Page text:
A short and intimate look into the life of the youngest Mardi Gras Indian Big Chief and his "tribe" as they navigate the social and environmental issues facing "the culture".
Terrance Williams Jr. aka Big Chief Tee is the Big Chief of The Black Hawk Hunters, a Mardi Gras Indian Tribe that carries on the Mardi Gras Masking Indian tradition. Every year, Big Chief Tee and his tribe create elaborate and beautiful suits, preparing to parade every Mardi Gras morning. It’s already a daunting task, but Terrance succeeds while also being a 10th grader at Isidore Newman High School, as well as an athlete and a band member. This documentary gives us a peek into Terrance’s life, following him as he continues to carry the torch of tradition in the midst of a deadly pandemic and civil unrest due to the killing of black males. In order to explore exactly how Terrance is carrying the torch, Big Chief, Black Hawk also explores the some of the history of the Mardi Gras Masking Indian culture, the relationships between Native Americans and African Americans in and around New Orleans, and the changing demographics of New Orleans. Big Chief, Black Hawk provides a cohesive look into why tradition and culture is so important to the African American community in New Orleans today. Through interviews and storytelling, we look into the past to introduce you to the future, displaying how the past has been passed onto the present.
The Masking Mardi Gras Indian culture has many origin stories...
Some say that African Americans masking as Native Americans began as homage to Native Americans giving refuge to escaped slaves to others saying that it was began as an offshoot of Buffalo Bill’s Wild West Show and Buffalo Soldiers exposure to Native Americans during America’s westward campaign. Others believe that the traditions are of African origin, and that the "suits" and chants originate from Congo Square, and masking is just a passing on of African traditions "masked" to protect tradition. What we do know is that from the time that America decided to become a nation and to expand from the Atlantic to the Pacific, Native Americans were killed and moved from their land while Africans were imported to build this nation. In New Orleans, the fears of the African American community are similar to those of Native Americans… that over time, the culture of the city will slowly disappear, and what’s left will be monetized.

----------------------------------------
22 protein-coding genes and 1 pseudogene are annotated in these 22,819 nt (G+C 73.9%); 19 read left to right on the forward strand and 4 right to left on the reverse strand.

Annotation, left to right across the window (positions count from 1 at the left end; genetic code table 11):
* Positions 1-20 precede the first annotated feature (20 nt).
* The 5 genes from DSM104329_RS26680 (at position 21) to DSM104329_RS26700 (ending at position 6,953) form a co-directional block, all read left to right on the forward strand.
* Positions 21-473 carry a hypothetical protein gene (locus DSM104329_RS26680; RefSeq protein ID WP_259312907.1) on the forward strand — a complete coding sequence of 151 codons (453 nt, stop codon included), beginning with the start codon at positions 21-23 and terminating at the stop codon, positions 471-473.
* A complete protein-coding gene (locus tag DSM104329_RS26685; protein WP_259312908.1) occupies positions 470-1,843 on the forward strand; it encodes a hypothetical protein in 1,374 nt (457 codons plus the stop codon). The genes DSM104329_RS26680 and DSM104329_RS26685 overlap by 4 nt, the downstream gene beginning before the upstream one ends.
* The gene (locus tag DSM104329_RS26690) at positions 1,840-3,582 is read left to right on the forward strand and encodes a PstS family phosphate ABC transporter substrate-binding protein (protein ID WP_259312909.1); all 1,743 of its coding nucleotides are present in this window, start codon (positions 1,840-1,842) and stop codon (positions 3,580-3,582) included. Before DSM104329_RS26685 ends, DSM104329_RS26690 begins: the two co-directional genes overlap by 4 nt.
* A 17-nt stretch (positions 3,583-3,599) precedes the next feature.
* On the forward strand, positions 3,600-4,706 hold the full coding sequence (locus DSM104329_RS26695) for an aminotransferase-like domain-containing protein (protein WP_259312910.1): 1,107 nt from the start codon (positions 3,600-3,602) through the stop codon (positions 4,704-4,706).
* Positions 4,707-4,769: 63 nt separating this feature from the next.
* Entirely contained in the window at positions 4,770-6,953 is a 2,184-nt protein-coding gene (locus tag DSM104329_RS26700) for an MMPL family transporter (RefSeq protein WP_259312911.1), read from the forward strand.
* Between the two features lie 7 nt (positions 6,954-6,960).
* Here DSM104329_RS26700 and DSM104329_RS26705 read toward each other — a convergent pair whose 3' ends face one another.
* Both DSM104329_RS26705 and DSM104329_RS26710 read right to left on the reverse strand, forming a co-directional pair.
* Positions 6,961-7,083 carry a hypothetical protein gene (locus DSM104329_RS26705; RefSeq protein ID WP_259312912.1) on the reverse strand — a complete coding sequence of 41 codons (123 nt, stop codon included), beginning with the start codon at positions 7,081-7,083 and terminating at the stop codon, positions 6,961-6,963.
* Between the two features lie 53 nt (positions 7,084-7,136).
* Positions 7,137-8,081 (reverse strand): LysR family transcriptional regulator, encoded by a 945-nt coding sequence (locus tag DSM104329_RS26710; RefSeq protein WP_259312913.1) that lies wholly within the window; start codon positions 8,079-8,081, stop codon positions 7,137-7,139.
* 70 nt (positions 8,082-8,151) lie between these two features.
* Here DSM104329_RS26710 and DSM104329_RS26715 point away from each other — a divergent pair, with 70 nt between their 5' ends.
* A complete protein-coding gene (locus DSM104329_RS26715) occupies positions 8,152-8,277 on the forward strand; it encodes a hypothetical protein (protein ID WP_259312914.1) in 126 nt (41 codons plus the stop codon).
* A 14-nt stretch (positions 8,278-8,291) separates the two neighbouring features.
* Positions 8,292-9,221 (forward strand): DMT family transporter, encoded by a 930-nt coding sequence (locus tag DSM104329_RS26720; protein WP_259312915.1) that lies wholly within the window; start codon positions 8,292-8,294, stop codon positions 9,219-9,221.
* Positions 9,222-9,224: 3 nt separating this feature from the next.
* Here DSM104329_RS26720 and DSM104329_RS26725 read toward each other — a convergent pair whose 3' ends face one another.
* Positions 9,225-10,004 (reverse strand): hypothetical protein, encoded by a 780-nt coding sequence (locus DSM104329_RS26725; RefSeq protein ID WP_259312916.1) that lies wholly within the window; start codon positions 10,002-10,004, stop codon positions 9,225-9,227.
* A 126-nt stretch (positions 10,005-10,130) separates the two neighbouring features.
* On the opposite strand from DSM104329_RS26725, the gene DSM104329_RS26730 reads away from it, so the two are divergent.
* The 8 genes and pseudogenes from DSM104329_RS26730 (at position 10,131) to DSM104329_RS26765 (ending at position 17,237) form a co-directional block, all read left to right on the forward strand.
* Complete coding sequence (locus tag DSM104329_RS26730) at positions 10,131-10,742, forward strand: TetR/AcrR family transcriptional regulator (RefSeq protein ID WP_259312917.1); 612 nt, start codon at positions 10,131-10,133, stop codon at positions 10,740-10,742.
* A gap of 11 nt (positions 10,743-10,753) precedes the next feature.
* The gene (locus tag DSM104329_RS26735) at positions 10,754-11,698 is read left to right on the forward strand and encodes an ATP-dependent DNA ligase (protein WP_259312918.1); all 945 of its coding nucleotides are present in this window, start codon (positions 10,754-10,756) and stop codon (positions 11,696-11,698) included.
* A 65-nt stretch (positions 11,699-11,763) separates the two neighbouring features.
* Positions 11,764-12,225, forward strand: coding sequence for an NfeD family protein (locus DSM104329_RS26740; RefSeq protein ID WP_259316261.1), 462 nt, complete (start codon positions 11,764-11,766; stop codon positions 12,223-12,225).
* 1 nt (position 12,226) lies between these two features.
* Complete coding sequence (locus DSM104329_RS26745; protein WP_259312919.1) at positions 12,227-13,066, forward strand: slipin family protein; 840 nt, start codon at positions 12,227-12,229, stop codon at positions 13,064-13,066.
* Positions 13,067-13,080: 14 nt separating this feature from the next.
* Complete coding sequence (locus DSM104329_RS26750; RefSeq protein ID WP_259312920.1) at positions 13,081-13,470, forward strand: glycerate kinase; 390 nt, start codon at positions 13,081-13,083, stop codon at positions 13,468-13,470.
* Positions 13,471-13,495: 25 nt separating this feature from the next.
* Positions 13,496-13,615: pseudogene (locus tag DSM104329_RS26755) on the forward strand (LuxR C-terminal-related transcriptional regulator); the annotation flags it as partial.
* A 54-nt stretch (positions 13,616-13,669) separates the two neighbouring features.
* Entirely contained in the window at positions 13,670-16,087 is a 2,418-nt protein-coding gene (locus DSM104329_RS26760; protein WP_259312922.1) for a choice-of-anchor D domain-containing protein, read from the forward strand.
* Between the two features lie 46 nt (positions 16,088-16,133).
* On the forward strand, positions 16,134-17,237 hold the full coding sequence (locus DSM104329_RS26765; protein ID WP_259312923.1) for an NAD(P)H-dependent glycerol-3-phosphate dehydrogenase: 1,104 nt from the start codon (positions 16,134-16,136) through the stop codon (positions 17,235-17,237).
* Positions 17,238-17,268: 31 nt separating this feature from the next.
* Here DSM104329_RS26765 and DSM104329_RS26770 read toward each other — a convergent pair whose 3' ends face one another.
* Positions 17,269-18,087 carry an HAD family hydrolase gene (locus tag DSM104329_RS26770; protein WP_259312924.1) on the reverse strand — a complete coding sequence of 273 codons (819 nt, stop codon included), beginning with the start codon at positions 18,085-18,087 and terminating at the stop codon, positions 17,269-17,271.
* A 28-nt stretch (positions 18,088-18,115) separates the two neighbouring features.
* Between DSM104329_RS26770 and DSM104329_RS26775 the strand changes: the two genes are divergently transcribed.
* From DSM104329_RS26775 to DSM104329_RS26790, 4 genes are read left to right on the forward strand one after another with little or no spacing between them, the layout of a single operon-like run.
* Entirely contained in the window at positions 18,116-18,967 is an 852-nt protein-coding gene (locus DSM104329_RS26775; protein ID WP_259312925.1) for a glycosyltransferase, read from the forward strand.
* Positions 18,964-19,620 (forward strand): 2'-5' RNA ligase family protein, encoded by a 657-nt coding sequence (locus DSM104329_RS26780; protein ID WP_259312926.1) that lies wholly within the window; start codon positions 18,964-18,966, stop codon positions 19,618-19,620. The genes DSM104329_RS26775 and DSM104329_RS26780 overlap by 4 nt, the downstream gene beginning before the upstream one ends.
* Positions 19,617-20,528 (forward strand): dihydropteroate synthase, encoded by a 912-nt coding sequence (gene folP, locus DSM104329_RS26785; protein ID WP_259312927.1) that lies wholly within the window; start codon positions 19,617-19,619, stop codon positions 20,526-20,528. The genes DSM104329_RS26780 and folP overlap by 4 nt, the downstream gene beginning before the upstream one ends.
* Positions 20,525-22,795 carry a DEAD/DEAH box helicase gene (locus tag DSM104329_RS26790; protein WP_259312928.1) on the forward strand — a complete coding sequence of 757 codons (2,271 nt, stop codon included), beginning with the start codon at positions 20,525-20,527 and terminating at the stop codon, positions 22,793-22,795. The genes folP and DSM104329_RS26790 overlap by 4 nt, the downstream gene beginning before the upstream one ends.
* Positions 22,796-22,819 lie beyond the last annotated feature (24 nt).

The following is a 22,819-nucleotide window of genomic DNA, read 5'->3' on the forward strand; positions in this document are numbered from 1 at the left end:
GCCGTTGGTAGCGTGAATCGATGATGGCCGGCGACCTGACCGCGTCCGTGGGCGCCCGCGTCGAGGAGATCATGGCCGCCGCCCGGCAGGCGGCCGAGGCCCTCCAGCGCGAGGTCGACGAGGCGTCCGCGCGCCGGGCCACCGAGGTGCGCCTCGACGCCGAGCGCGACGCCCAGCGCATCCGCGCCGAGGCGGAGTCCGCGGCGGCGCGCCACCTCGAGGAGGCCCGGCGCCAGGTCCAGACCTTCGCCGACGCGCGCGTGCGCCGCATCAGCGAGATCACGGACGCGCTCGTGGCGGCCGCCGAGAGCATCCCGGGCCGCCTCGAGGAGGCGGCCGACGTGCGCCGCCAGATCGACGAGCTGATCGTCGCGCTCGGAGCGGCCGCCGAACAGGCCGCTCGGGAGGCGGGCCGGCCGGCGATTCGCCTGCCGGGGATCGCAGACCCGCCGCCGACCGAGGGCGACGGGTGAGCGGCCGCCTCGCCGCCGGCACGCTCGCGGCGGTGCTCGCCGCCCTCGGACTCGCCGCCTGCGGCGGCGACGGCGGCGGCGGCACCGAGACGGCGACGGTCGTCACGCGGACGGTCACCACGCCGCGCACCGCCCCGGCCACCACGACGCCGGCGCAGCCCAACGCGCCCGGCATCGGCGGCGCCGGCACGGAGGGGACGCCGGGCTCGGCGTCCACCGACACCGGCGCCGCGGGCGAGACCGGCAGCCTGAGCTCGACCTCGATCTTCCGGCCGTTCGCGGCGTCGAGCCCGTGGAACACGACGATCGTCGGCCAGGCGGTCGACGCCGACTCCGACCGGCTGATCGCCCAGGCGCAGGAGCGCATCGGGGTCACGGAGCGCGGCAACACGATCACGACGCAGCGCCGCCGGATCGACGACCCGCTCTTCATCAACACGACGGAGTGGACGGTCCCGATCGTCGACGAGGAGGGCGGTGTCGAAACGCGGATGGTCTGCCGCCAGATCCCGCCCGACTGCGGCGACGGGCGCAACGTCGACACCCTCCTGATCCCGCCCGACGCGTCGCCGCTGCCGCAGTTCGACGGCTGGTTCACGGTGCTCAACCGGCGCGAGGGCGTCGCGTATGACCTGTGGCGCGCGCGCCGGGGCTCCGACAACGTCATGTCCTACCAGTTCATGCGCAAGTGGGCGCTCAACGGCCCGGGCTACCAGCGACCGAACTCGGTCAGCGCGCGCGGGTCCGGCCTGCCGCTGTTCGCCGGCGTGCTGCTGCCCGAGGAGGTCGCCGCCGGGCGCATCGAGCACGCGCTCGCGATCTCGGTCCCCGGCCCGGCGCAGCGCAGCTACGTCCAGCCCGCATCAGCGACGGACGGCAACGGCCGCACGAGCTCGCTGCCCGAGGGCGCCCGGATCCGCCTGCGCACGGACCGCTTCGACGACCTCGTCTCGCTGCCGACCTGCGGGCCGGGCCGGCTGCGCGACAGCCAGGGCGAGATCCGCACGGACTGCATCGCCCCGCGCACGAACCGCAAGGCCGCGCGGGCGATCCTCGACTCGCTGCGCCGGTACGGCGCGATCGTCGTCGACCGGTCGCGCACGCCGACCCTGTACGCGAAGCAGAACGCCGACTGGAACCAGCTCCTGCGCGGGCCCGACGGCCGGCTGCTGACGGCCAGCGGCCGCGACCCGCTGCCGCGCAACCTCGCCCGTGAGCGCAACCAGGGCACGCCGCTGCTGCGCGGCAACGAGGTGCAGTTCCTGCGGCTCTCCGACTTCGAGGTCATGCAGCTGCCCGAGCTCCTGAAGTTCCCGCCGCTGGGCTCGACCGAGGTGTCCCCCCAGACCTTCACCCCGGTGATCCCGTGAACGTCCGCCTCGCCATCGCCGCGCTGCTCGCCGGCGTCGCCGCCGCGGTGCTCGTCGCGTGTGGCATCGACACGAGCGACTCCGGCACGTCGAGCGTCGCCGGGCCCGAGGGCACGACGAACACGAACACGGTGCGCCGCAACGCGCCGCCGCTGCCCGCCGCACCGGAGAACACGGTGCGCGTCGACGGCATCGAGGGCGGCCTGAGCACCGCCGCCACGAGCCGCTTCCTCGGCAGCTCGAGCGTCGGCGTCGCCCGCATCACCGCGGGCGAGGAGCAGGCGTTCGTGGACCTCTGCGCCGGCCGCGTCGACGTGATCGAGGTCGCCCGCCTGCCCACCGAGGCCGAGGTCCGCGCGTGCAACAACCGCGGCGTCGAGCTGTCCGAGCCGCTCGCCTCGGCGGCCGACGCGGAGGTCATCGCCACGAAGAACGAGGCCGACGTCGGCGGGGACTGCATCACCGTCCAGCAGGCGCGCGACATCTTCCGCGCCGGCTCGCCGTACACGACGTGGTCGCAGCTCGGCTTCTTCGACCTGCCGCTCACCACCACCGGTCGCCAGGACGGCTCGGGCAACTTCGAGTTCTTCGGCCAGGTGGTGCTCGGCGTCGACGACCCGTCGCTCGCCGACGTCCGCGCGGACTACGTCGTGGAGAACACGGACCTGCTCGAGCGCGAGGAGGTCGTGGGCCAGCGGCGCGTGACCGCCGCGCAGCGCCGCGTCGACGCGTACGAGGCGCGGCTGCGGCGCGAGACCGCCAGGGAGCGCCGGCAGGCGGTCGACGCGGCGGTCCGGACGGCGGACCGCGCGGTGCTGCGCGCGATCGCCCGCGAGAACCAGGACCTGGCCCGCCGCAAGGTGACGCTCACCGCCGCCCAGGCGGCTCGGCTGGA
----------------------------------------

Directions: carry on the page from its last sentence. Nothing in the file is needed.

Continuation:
To discover more, https://afropunk.com/2018/02/black-history-congo-square-new-orleans-heart-american-music/
New Orleans is losing it's African American base.
According to data from the U.S. Census Bureau's 2018 population estimates, African Americans in New Orleans are more educated, but are looking for employment elsewhere. In a report by The Data Center, in 2017 there were 91,274 fewer African Americans living in New Orleans than there were in 2000. By comparison, there were only 7,945 fewer whites. In 2000, African Americans made up 67% of the city’s population. In 2017, that percentage, while still the majority, was only 59%. In contrast, the share of whites increased from 27% to 31%. While still higher than the national average, the share of adults 25 and older who had less than a high school degree fell from 25% to 14%. At the same time, the share of those with a bachelor’s degree or higher rose from 23 to 30%. But the incomes haven’t changed, especially in Orleans Parish. Housing isn’t affordable, and the city is becoming more segregated. Neighborhoods like the Bywarter, Treme, St. Roch, and St. Claude are being gentrified, and NOLA is losing her culture.
To discover more, https://www.datacenterresearch.org/